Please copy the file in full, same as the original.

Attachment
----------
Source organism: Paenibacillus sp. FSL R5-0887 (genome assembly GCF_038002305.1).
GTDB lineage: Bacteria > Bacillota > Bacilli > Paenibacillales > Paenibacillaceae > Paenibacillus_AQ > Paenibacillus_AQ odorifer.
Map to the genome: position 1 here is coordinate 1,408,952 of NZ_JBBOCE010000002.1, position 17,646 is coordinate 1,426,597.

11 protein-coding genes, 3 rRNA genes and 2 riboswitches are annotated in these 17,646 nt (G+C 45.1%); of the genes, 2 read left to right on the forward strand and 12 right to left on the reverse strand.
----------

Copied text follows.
Source organism: Paenibacillus sp. FSL R5-0887 (genome assembly GCF_038002305.1).
GTDB lineage: Bacteria > Bacillota > Bacilli > Paenibacillales > Paenibacillaceae > Paenibacillus_AQ > Paenibacillus_AQ odorifer.
Map to the genome: position 1 here is coordinate 1,408,952 of NZ_JBBOCE010000002.1, position 17,646 is coordinate 1,426,597.

11 protein-coding genes, 3 rRNA genes and 2 riboswitches are annotated in these 17,646 nt (G+C 45.1%); of the genes, 2 read left to right on the forward strand and 12 right to left on the reverse strand.